Written byAbheet Sethi ·
For the strikes, which were carried on with absolute precision, IAF used 12 Mirage-2000 fighter jets. The jets dropped 1,000 kgs explosives on Jaish-e-Mohammed camps in Balakot, Muzaffarabad, and Chakothi.
Here, we tell you about Mirage-2000 jets, IAF's prized possession.
First commissioned in 1985, the Mirage-2000 has lived up to its name Vajra (lightening in Sanskrit) during IAF operations.
It also played a decisive role in India's Kargil conflict victory and is one of two types of IAF aircraft capable of launching nuclear strikes.
Overall, at least 580 Mirage-2000s across multiple variants were manufactured and flown by eight countries, including India.
After making its first flight in 1978, Mirage-2000 has seen action in conflicts in Bosnia, Kosovo, Afghanistan, Iraq, Libya and more. Developed from Mirage III, Mirage-2000 is seen as a competitor to the US company Lockheed Martin's F-16 fighter jet.
The Mirage-2000 is a single-engine delta-wing (triangle shaped) fighter jet.
It has a maximum speed of Mach 2.2 and a combat range of nearly 1,000 miles.
It has nine pylons on which it can carry a host of different advanced air-to-air, air-to-surface missiles and bombs, targeting pods, and external fuel tanks.
It can carry 14,000 pounds worth of external equipment, an impressive feat.
Initially, India ordered 40 Mirage-2000 in 1982 in response to Pakistan's acquisition of the advanced F-16 fighter jets.
India's Hindustan Aeronautics Limited was to license the manufacturing of another 110 of the aircraft with transfer of technology.
This idea was dropped after India bought the MiG-29 from the Soviet Union.
In 1986 and in 2004, India placed orders for 10 more Mirage-2000s, each.
In 1999, Mirage-2000s became the IAF's lead fighter in targeting Pakistani intruders in the mountainous Kargil region.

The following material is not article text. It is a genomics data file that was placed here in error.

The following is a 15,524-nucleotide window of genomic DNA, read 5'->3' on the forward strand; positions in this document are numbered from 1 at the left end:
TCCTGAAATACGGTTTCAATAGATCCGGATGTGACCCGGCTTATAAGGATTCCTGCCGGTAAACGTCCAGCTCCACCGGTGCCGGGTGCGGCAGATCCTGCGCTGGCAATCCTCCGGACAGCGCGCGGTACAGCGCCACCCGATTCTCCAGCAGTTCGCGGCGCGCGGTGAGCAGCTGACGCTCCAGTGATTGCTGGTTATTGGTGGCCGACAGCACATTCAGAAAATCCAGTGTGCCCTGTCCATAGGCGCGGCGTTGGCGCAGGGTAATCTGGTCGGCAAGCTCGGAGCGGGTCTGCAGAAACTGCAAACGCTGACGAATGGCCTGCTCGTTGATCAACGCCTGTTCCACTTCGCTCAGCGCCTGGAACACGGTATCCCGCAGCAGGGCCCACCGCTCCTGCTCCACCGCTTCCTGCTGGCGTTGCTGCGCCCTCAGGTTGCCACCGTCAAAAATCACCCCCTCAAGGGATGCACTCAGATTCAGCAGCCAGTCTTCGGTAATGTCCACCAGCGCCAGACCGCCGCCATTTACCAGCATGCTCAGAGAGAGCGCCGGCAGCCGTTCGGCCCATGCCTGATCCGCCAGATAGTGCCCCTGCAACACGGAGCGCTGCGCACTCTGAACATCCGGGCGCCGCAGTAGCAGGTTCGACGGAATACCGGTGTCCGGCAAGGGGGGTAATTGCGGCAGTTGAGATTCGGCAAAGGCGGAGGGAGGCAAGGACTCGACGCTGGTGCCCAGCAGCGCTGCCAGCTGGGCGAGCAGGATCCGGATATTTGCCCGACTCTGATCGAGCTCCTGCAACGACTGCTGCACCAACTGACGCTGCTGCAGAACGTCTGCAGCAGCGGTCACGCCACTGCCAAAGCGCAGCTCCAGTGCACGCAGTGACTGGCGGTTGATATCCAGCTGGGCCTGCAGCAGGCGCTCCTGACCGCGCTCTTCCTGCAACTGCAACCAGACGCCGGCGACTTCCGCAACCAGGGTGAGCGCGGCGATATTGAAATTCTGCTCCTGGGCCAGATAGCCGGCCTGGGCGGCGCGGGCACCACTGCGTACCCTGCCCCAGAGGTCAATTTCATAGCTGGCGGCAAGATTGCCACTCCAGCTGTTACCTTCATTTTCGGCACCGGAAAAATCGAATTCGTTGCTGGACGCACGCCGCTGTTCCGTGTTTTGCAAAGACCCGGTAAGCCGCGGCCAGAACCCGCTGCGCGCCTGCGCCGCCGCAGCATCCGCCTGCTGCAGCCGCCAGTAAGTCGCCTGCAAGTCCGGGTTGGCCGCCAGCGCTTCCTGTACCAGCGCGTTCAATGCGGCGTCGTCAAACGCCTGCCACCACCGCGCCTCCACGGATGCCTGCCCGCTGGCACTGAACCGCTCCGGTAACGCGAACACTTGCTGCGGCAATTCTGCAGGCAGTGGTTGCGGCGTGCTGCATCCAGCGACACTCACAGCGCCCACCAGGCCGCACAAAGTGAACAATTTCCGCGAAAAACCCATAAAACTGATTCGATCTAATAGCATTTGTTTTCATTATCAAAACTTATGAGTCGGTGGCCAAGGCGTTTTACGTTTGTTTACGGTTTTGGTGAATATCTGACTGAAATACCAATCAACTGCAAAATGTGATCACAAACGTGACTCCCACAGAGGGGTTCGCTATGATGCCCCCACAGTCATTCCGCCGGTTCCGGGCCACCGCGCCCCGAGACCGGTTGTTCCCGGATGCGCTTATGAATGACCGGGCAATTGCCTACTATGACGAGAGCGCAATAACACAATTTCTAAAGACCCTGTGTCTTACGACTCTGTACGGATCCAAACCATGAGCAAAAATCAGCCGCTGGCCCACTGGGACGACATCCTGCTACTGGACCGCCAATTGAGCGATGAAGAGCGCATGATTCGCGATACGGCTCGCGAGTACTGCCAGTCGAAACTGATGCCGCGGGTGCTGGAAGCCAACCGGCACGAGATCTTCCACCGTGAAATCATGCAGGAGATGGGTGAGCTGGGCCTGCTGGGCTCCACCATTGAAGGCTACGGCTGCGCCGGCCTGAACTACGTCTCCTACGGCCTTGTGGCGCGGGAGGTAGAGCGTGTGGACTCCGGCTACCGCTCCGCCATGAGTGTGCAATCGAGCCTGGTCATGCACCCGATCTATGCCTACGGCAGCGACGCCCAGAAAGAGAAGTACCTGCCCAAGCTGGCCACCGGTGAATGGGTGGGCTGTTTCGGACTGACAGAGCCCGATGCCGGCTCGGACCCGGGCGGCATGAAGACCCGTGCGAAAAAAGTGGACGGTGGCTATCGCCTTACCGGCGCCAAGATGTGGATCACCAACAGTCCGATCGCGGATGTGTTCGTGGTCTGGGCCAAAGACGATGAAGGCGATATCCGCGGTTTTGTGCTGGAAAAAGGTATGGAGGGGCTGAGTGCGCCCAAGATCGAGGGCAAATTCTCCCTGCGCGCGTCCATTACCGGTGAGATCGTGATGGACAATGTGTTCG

Armed with laser-guided bombs, the Vajra destroyed critical enemy positions at Tiger Hill and the major re-supply base in Batalik.
NDTV defense journalist Vishnu Som wrote, "the surgical strikes by Mirages using laser-guided bombs broke the back of the enemy's supply lines."
The IAF was very impressed with the its performance during the Kargil conflict and sought to induct another 126 Mirage-2000s in its inventory.
However, this paved the way for the medium multi-role combat aircraft (MMRCA) which was canceled to acquire 36 Dassault Rafales, France's replacement for the Mirage-2000.
Besides the Jaguar, the Mirage-2000 is the only other IAF plane capable of delivering nuclear bombs.
Over three decades since their induction, the IAF continues to rely on the Mirages.
In 2011, the IAF signed a $2.2 billion deal to upgrade its entire fleet of 51 aircraft.
These upgraded aircraft are equipped with brand new state-of-the-art avionics, helmet displays, and the highly advanced French-made MICA beyond visual range missiles.
This ensures India's venerable Mirages continue serving past 2030.
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